I’m impressed by what I’ve found using them heavily in the last few months and my only complaint is that the gearing and fan are a bit noisy. I think when they’re run in they’ll be fine though.
The compact size is a real bonus on builds and installations, as is the very effective light and the rubber bumpers all round. You can set it down anywhere with no fear of damage.

3: The chuck. Although marked as Jacob’s, these are Rohm chucks from Germany, the best in the business. Any other drills I’ve owned were always retrofitted with Rohm’s ratcheting types as this is where you need a good grip with power, accuracy and long life. Comfortable to use too. $50-$75 though in aftermarket.
.

.
I’d love to be 30 yrs. younger for sure, but sadly, as a steady builder, not if it means having only a 6010D in my hand.
The new Ridgid drills are roughly comparable in size to the Makita (though heavier) and similarly priced! in adjusted dollars, but with features we could only dream about at the time.

Maybe that’s part of the trick to them charging so much for replacement batteries. Sure, there were people who soldiered on, simply refusing, or there were drills on an expense account, not caring much about price, but many of us swallowed twice & bought new and drove forward the innovations only brought about by costly R&D (as well as good management).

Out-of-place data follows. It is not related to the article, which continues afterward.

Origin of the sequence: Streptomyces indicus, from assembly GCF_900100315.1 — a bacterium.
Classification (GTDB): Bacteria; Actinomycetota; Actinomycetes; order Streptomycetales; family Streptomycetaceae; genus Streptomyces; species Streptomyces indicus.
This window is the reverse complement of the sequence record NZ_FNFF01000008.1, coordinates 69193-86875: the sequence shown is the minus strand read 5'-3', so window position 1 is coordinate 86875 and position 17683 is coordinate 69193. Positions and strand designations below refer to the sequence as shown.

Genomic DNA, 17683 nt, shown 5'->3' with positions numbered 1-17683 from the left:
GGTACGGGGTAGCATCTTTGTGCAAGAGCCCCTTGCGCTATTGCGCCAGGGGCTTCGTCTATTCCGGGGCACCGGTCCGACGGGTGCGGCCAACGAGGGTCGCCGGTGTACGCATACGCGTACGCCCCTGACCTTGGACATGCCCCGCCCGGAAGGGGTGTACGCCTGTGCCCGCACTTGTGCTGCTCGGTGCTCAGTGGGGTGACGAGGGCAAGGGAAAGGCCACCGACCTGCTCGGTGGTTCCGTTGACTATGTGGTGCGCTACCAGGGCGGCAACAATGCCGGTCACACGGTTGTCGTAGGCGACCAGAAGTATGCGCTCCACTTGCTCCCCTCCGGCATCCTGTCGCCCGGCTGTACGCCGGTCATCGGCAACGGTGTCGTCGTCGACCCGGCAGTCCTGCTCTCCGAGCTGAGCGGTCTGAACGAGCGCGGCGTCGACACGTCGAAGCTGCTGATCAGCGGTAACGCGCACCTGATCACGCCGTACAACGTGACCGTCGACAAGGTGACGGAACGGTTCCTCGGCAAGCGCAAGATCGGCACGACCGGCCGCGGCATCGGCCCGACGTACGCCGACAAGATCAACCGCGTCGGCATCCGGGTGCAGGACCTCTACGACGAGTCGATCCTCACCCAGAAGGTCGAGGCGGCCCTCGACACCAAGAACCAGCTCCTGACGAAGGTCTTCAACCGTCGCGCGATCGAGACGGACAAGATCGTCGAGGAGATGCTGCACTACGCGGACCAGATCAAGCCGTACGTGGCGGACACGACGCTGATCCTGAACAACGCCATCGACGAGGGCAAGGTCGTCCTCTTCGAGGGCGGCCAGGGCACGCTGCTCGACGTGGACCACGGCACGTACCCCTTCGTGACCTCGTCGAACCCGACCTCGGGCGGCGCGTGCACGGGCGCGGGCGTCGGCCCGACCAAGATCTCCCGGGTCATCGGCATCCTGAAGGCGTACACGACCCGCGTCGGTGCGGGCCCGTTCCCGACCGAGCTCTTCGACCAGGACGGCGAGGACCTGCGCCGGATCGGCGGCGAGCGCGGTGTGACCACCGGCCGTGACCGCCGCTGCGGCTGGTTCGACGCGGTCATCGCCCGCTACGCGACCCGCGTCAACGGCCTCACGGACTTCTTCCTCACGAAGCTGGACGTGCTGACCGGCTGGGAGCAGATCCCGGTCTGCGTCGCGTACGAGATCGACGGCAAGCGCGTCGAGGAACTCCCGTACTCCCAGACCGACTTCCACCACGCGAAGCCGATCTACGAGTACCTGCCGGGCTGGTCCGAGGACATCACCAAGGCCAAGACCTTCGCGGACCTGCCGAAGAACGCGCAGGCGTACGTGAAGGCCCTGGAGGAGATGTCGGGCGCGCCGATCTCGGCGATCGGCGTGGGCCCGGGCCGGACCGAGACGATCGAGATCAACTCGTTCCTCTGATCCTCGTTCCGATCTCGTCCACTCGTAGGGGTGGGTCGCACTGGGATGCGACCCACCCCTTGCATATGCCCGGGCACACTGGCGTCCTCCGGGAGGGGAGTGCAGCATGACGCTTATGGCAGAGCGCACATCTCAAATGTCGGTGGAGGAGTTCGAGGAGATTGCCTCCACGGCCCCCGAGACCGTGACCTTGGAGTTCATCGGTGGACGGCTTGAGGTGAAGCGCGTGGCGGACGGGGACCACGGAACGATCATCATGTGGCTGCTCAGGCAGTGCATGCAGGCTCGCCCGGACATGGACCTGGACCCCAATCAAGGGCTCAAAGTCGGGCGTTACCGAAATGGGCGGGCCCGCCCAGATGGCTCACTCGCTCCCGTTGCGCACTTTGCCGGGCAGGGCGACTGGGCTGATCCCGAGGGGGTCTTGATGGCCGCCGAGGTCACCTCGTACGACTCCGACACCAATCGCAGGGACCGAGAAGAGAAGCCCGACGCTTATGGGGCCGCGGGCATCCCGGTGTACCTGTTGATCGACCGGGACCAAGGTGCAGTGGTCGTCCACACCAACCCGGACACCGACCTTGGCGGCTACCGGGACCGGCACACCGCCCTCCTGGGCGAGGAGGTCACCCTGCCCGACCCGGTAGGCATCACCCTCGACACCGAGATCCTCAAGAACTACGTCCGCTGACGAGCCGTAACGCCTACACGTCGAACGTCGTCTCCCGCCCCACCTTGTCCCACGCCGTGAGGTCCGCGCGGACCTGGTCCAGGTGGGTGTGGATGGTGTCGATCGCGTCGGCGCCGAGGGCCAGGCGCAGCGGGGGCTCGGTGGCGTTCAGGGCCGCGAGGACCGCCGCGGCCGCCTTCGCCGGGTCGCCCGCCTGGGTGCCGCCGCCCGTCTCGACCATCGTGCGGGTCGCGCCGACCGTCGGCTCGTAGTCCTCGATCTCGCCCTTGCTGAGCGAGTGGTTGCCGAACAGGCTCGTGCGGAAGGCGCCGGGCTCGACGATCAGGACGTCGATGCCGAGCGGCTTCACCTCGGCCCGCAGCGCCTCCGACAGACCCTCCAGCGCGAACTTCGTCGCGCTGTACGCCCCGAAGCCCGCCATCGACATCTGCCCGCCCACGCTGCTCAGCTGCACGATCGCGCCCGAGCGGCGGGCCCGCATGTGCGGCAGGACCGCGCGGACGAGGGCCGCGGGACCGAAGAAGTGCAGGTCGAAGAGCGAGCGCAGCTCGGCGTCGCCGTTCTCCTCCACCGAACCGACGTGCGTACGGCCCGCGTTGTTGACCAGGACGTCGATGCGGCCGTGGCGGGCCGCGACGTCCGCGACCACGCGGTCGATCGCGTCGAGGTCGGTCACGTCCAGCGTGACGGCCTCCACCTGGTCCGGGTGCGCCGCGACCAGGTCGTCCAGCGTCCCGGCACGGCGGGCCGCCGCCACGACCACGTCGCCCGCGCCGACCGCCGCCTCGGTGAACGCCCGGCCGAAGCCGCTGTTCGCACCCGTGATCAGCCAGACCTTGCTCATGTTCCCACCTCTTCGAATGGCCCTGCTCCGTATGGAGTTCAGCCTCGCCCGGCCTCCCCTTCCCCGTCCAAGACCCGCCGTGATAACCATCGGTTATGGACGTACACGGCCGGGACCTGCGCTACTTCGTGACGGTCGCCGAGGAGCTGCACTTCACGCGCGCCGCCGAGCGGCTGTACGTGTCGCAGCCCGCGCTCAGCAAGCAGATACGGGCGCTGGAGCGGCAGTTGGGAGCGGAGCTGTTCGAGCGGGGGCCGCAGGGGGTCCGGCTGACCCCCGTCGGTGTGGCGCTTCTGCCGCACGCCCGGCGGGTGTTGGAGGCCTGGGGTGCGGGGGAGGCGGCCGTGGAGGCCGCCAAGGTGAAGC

I think they hoped for that equally as much as for the high margin revenue stream.
gene
.
Happy anniversary Makita, you’re doing much better now.
.
construction cranes on a building site

-- gene@toronto.ontario.canada : dovetail free since '53, critiques always welcome.




View vipond33's profile

vipond33

1405 posts in 1155 days



16 comments so far

View Boxguy's profile

Boxguy

1474 posts in 925 days


#1 posted 08-03-2013 06:15 AM

Gene, I bought the same Makita drill 30 years ago and was glad to have it then. Hatachi is my drill of choice now. I like how they feel ergonomically. I noticed they are on sale at the moment when I visited my local Lowe’s yesterday. The price surprised me. I can buy a drill and driver for less than I paid for a driver a few years ago. For me, impact drivers have been the most surprising improvement lately.

-- Big Al in IN

View PASs's profile

PASs

563 posts in 1756 days


#2 posted 08-03-2013 11:53 AM

Nicely done review.

-- Pete, "It isn't broken, you just aren't using it right."

View chopnhack's profile

chopnhack

368 posts in 1052 days


#3 posted 08-03-2013 12:25 PM